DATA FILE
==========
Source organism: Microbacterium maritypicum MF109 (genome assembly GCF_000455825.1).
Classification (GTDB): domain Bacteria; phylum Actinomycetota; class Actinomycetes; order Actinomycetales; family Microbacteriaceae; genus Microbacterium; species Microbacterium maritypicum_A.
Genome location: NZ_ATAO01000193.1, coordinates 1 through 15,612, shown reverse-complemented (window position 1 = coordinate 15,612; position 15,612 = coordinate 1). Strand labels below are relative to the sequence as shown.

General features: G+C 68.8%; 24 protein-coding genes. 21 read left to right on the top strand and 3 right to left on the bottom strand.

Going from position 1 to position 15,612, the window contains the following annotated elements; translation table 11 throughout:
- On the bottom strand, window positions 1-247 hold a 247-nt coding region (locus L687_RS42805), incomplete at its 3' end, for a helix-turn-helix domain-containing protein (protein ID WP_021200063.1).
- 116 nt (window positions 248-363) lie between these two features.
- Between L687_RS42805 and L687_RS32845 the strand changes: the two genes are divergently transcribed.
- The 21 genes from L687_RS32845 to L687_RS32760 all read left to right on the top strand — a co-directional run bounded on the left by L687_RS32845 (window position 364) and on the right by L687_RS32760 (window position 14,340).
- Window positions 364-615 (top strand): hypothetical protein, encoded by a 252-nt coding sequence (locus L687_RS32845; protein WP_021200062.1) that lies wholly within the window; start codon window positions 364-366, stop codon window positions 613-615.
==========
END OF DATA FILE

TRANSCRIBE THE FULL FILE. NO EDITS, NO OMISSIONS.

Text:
Source organism: Microbacterium maritypicum MF109 (genome assembly GCF_000455825.1).
Classification (GTDB): domain Bacteria; phylum Actinomycetota; class Actinomycetes; order Actinomycetales; family Microbacteriaceae; genus Microbacterium; species Microbacterium maritypicum_A.
Genome location: NZ_ATAO01000193.1, coordinates 1 through 15,612, shown reverse-complemented (window position 1 = coordinate 15,612; position 15,612 = coordinate 1). Strand labels below are relative to the sequence as shown.

General features: G+C 68.8%; 24 protein-coding genes. 21 read left to right on the top strand and 3 right to left on the bottom strand.

Going from position 1 to position 15,612, the window contains the following annotated elements; translation table 11 throughout:
- On the bottom strand, window positions 1-247 hold a 247-nt coding region (locus L687_RS42805), incomplete at its 3' end, for a helix-turn-helix domain-containing protein (protein ID WP_021200063.1).
- 116 nt (window positions 248-363) lie between these two features.
- Between L687_RS42805 and L687_RS32845 the strand changes: the two genes are divergently transcribed.
- The 21 genes from L687_RS32845 to L687_RS32760 all read left to right on the top strand — a co-directional run bounded on the left by L687_RS32845 (window position 364) and on the right by L687_RS32760 (window position 14,340).
- Window positions 364-615 (top strand): hypothetical protein, encoded by a 252-nt coding sequence (locus L687_RS32845; protein WP_021200062.1) that lies wholly within the window; start codon window positions 364-366, stop codon window positions 613-615.